Home > #OWS, finance > What’s the Volcker Rule?

What’s the Volcker Rule?

November 23, 2011

I wrote recently about the #OWS Alternative Banking working group preparing public comments on the Volcker Rule. I wanted to give a little bit more context. This is especially important right now because the watering-down period by financial lobbyists is getting intense.

The original Volcker Rule essentially states that banks shouldn’t do proprietary trading at all and they should also not invest in hedge funds or provate equity funds or in any way be liable for losses on such funds.

The idea is that the government and thus the taxpayer is backing (through the FDIC) the money inside banks and those banks shouldn’t use that insurance while at the same time risking the deposits themselves just to make a quick buck. To actually see this law, see Section 619 in the Dodd-Frank act.  The law itself is only 11 pages, and some of that is around timing of implementation, so it’s a quick read.

Again, this 11-page document states what the Volcker Rule is supposed to implement.  It summarizes the high-level thinking behind the rule.  More importantly, the regulators’ mandate is to write a detailed rule that complies with what’s written in the law.  When they ask for comments on the rule, they’re asking how well the rule implements the law.

This sounds pretty clean cut, but of course there are grey areas: for example, the law states that if banks fail to comply with the no-prop trading or hedge fund investing rules, then they’ll get punished by having higher capital requirements as well as fines. But it fails to say how stringent those punishments will be. So one way to technically implement the law is to make the punishment trivial.

The law also claims that the banks should be allowed to trade outside their clients’ direct interests in the name of hedging risks. The granularity of that allowed “hedging” is critical, since if they are hedging at the trade level, that’s very different from hedging at the macro level. The best example I’ve heard of this is that the bank may decide there’s “inflation risk” in their portfolio and start investing in long-term inflation hedges; then this really becomes more of a bet than a hedge but it depends on how you look at it and more importantly how one defines the word hedge.

To a large extent I feel like this could be resolved if we force a short-term horizon on the hedging basis. In other words, it’s a hedge if you can argue that you bought a bunch of 1-month puts so you need to hedge your risk on that one month period. However, a 5-year inflation outlook is clearly more of an opinion. On the other hand, forcing banks, as a group, to think in short horizons has its own dangers.

The law also states that banks are allowed to invest in certain U.S.-backed agencies:

PERMITTED ACTIVITIES… The purchase, sale, acquisition, or disposition of obligations of the United States or any agency thereof, obligations, participations, or other instruments of or issued by the Government National Mortgage Association, the Federal National Mortgage Association, the Federal Home Loan Mortgage Corporation, a Federal Home Loan Bank, the Federal Agricultural Mortgage Corporation, or a Farm Credit System institution chartered under and subject to the provisions of the Farm Credit Act of 1971 (12 U.S.C. 2001 et seq.), and obligations of any State or of any political subdivision thereof.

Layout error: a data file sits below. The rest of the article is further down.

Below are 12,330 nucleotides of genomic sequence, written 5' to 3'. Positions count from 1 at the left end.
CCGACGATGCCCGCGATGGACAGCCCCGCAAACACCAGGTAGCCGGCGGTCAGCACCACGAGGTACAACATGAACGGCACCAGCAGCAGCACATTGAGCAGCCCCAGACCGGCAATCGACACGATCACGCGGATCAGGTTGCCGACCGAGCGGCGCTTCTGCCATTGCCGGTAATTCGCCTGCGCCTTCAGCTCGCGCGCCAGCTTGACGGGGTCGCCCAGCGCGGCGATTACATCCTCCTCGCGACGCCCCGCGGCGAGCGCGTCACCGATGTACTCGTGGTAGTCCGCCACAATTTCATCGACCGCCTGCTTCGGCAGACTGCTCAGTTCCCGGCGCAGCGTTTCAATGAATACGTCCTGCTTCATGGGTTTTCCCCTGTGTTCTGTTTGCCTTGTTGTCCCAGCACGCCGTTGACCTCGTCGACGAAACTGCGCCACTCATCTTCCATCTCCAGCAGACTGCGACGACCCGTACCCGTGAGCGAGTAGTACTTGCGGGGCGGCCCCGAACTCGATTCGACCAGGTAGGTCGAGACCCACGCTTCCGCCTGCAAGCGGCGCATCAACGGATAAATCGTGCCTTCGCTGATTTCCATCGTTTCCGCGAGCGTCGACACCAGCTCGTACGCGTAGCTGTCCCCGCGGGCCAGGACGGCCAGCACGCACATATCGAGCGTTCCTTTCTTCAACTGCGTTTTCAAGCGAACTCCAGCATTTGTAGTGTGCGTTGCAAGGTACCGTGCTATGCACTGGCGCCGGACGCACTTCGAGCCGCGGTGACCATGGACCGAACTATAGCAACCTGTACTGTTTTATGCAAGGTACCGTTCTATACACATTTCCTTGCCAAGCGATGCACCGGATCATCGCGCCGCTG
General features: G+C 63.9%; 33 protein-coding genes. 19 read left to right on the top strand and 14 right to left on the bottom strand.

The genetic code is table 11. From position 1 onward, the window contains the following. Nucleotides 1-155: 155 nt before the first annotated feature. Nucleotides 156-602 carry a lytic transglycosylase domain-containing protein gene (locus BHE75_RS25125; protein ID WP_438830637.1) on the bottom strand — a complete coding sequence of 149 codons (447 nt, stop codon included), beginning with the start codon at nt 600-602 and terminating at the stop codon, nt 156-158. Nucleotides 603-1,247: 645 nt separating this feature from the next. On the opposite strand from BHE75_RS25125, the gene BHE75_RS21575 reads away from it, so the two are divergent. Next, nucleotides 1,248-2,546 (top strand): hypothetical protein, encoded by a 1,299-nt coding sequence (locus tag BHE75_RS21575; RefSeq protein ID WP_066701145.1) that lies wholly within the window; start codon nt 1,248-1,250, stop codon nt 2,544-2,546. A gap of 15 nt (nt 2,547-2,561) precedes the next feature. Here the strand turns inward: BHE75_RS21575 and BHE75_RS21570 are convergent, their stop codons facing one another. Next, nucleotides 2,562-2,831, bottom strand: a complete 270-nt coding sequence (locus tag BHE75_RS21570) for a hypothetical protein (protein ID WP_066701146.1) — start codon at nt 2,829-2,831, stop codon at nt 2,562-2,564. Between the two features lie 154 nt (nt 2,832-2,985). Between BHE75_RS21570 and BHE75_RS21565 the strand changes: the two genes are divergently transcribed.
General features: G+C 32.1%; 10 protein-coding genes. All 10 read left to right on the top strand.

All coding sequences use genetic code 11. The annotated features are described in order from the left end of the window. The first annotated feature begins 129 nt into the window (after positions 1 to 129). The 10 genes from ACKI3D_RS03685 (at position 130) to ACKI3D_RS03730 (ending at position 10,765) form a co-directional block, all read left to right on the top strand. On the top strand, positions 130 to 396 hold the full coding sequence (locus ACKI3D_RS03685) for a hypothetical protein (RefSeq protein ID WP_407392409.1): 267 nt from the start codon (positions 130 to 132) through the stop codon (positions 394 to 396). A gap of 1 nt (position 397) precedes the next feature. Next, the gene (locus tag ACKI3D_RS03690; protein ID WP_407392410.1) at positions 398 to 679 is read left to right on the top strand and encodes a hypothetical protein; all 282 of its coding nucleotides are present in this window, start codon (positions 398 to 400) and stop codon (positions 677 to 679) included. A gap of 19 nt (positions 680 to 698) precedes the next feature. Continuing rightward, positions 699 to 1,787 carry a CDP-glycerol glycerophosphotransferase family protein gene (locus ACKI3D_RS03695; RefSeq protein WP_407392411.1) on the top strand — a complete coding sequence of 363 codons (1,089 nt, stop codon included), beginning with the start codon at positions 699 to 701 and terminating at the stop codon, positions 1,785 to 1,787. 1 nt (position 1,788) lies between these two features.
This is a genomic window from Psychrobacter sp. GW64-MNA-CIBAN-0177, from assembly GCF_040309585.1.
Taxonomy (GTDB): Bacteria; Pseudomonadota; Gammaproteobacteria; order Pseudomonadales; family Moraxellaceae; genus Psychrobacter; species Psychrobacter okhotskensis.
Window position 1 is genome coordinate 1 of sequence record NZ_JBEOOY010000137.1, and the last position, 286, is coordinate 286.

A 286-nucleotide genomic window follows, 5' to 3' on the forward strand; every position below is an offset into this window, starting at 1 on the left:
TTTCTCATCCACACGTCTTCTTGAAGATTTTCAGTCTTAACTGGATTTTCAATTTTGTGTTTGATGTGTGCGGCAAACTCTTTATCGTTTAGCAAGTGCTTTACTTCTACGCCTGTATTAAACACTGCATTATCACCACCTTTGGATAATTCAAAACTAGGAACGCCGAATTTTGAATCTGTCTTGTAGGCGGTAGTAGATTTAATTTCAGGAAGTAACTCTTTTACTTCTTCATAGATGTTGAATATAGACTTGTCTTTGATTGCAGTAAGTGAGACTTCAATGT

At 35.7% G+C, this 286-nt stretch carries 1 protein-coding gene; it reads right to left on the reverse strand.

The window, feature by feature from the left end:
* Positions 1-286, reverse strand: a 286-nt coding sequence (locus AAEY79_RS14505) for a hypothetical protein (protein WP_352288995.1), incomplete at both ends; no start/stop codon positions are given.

There are those who claim that we need to expand the above rule for the sake of national security and to prevent a deep, world-wide depression. Specifically, in this article in the Financial Times, the lobbyists are working hard to allow prop trading in European bonds, a huge market which is currently stipulated to be out of bounds:

They point out that Dodd-Frank exempts US sovereign bonds from the general prop trading ban for fear of disruptions. “What happens if you remove the US banks from Europe and they dump the stuff? Prices could collapse,” said Doug Landy, a regulatory lawyer at Allen & Overy.

There are lots of other permitted activities that don’t necessarily make sense to the historian of how other firms have gotten themselves into trouble: interest rate swaps (which are surely necessary tools for hedging basic bank hedging but it doesn’t seem to be restricted to hedging), spot commodities, foreign currency, and all kinds of loans (including repos). There are plenty of ways for banks to put deposits at risk within these instrument classes.

My conclusion is that, when the Alternative Banking group sends feedback to the regulators, we should separate comments on the implementation of the rule (e.g., what risk measures should be used and in how much detail they should be specified) from comments on the underlying law (e.g., whether this is actually preventing conflicts of interest).

The regulators are supposed to fix problems with the rule, but they can’t fix problems with the law (it takes an act of Congress to fix those).  To the extent that we have problems with what’s in the law itself, it is worth a separate discussion about what the best way is to get those addressed.

Categories: #OWS, finance
  1. FogOfWar
    November 24, 2011 at 10:48 am

    The “higher capital requirements” is essential and your intuition is right: it’s all about the final number (how *much* higher?). Capital requirements may well be the most important number to the major decision makers at banks and (on the flip side) is definitely the most important number to bank regulators. It’s an inherent tension between banks seeking higher profits and the taxpayer/public wanting banks to operate more safely.

    I’m swamped, but want to write up a primer on “what is a capital ratio/regulatory capital & why is it so important?”



  1. November 24, 2011 at 6:45 am
  2. November 28, 2011 at 6:55 am
  3. January 20, 2012 at 10:50 am
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